Founded in the 7th century BC, Beaucaire was known as a city on the famous Via Domitia, the first Roman road built in Gaul linking Italy to Spain (121 BC.). It was at this point that the Via Domitia divides in the direction of Arles, Nîmes, Remoulins, and Saint-Gilles. At that time, Beaucaire was called Ugernum. This was where, after the capture of Rome by the Vandals in 455, the Gallo-Roman nobility met to elect Avitus as the new emperor.A Roman mausoleum has been discovered on the Île du Comté.
The Middle Ages saw a slowdown in the expansion of the city. Beaucaire did not escape the troubles during this dark period. It underwent invasions of Burgundians, Visigoths, and Saracens. It was at that time that the first ramparts were built and the castle was expanded. The city took the name Beaucaire (which means "beautiful stone", probably in reference to its many buildings, to its quarries, or the fact that it had the first hills on the Rhone coming from the sea).
During the Albigensian Crusade, Raymond VI of Toulouse besieged Beaucaire in May 1216. The efforts of Simon de Montfort to relieve the town were repulsed. The city fell after a three-month siege.
In the 13th century Louis IX made several trips to Beaucaire. The city was expanding and its population increasing. Despite the Hundred Years War and the Wars of Religion (14th to the 16th century), the splendour and refinement of the architecture grew along with the wealth of the Beaucairois merchants.
In 1579 Beaucaire was held by Henri I de Montmorency, the catholic governor of Languedoc, but tolerant. The captain of the city was Jean de Parabere who was soon to play his own game. Damville then provoked a riot to recover the city but even though Parabere was decapitated, the city remained in the hands of the Huguenots, thanks to reinforcements sent by François de Coligny, the son of Gaspard II de Coligny.
At the end of the Hundred Years War in 1453, Charles VII of France declared that Beaucaire would become the site of the Fair of la Madeleine, a commercial fair that would enable the trade of goods from all of the Mediterranean Basin countries to all of France. By the mid-seventeenth century, the Fair was the largest commercial fair in the Mediterranean region, allegedly exceeding in a week the total volume of trade done in Marseilles in a year. It remained the dominant Mediterranean trade fair until the arrival of the railway in the mid-nineteenth century.The advent of the railway and the end of river trade as well as the removal of its tax-free status by Napoleon gradually destroyed the Fair of the Madeleine and plunged Beaucaire into anonymity. One result of these years of commercial dominance was the construction of a remarkable number of architecturally significant mansions and palaces by rich merchants of many nationalities. The fair still exists in the form of carnivals, bullfights, and various festivities. Camargue bulls are run through the streets. It always starts on 21 July and always ends on a Monday and lasts at least six days.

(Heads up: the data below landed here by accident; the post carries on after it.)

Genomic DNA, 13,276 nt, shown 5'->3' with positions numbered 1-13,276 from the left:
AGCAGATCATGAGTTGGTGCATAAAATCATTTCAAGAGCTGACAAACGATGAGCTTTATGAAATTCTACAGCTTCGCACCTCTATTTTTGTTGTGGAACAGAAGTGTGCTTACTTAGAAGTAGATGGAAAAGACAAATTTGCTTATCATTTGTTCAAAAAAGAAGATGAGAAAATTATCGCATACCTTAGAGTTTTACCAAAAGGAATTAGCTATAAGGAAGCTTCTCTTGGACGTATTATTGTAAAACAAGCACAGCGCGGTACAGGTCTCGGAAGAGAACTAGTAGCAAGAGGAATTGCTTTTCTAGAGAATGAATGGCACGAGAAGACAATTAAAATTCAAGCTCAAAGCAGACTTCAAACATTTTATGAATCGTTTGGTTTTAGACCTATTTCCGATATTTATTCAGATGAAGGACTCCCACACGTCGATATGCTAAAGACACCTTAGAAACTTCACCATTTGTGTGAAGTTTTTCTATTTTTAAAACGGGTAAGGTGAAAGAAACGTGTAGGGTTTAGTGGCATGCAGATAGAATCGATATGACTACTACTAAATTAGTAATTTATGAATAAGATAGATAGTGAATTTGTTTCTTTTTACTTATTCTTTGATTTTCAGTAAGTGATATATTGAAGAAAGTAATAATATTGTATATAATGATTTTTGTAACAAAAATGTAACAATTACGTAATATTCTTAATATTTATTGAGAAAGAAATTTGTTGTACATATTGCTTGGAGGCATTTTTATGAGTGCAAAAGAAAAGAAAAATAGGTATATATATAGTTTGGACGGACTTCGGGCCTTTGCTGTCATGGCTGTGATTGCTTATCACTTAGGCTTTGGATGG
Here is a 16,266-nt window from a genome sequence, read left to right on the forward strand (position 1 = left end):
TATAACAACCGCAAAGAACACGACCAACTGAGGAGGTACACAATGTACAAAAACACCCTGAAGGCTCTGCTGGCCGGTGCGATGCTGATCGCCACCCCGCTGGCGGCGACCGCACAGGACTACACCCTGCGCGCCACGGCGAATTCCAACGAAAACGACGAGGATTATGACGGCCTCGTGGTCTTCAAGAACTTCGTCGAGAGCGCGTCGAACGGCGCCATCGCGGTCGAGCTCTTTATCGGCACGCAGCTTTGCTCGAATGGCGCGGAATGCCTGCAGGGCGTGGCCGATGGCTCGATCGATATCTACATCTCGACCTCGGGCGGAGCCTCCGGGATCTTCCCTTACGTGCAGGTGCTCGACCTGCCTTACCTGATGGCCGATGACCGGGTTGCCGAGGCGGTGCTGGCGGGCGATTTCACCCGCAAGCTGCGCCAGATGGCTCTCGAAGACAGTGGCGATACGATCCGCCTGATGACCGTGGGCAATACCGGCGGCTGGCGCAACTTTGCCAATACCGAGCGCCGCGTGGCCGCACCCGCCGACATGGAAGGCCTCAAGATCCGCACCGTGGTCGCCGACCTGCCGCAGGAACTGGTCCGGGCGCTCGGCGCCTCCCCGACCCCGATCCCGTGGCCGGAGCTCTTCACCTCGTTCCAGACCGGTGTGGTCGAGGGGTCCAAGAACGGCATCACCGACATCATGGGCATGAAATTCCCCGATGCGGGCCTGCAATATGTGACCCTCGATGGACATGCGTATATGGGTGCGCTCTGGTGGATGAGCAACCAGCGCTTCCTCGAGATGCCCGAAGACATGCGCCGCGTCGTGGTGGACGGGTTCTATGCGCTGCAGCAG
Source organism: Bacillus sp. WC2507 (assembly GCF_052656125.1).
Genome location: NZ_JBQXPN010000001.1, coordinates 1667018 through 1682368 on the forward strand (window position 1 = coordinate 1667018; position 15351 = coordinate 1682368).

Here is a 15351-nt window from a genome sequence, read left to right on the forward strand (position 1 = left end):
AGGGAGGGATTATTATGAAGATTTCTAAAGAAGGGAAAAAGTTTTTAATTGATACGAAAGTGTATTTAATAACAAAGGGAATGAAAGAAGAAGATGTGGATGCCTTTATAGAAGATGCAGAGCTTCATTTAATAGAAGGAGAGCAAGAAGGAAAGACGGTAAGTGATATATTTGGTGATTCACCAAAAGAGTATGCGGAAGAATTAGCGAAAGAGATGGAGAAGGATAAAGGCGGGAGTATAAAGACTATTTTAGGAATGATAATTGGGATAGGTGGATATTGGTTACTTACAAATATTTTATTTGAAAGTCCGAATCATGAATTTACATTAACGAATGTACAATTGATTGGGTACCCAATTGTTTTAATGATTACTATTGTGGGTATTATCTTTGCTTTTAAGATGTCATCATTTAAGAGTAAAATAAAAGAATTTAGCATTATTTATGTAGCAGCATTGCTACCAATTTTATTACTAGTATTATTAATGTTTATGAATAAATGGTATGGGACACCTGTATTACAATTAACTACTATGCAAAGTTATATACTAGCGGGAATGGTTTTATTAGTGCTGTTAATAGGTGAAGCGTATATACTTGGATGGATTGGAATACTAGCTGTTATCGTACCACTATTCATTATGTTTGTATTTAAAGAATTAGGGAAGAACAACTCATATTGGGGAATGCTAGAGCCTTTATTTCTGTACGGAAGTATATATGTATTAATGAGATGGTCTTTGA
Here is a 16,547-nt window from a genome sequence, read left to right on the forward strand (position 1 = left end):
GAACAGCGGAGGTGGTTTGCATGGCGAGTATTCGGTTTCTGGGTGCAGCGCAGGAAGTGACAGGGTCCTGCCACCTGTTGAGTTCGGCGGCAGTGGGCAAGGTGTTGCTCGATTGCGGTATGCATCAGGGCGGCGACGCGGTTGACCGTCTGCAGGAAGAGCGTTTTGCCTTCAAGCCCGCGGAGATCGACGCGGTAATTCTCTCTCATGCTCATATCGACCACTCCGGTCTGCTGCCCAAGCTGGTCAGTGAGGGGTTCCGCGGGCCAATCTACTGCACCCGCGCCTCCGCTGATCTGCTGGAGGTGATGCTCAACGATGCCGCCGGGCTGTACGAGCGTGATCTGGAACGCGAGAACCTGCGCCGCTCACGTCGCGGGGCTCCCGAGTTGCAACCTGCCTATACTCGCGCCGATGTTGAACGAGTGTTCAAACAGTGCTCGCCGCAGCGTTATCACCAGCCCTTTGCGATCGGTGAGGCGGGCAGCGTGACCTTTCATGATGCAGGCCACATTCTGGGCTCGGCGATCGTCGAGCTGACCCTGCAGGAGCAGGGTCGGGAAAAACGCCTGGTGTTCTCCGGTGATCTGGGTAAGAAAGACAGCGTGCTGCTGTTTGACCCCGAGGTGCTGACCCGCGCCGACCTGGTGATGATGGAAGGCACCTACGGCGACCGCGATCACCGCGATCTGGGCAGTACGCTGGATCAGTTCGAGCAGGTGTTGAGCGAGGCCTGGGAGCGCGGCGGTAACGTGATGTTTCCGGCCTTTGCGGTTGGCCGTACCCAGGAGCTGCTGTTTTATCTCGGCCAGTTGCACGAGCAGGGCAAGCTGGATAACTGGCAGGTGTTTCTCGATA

Beaucaire was capital of the district from 1790 to 1795. During the French Revolution the commune was temporarily called Pont-National.
At the end of the 19th century and the early 20th century some works of great value are built such as the banquette - a stone retaining wall along the eastern side of the city which protected it from the flooding of the Rhône, food markets, and the Municipal Casino which is now the Festival Hall. It was also at this time that the Canal du Rhône à Sète was widened. It connects Beaucaire to the Canal du Midi.
In 1940 Beaucaire had a large population of Belgian refugees, mostly from Farciennes. They became twin communes in 1969.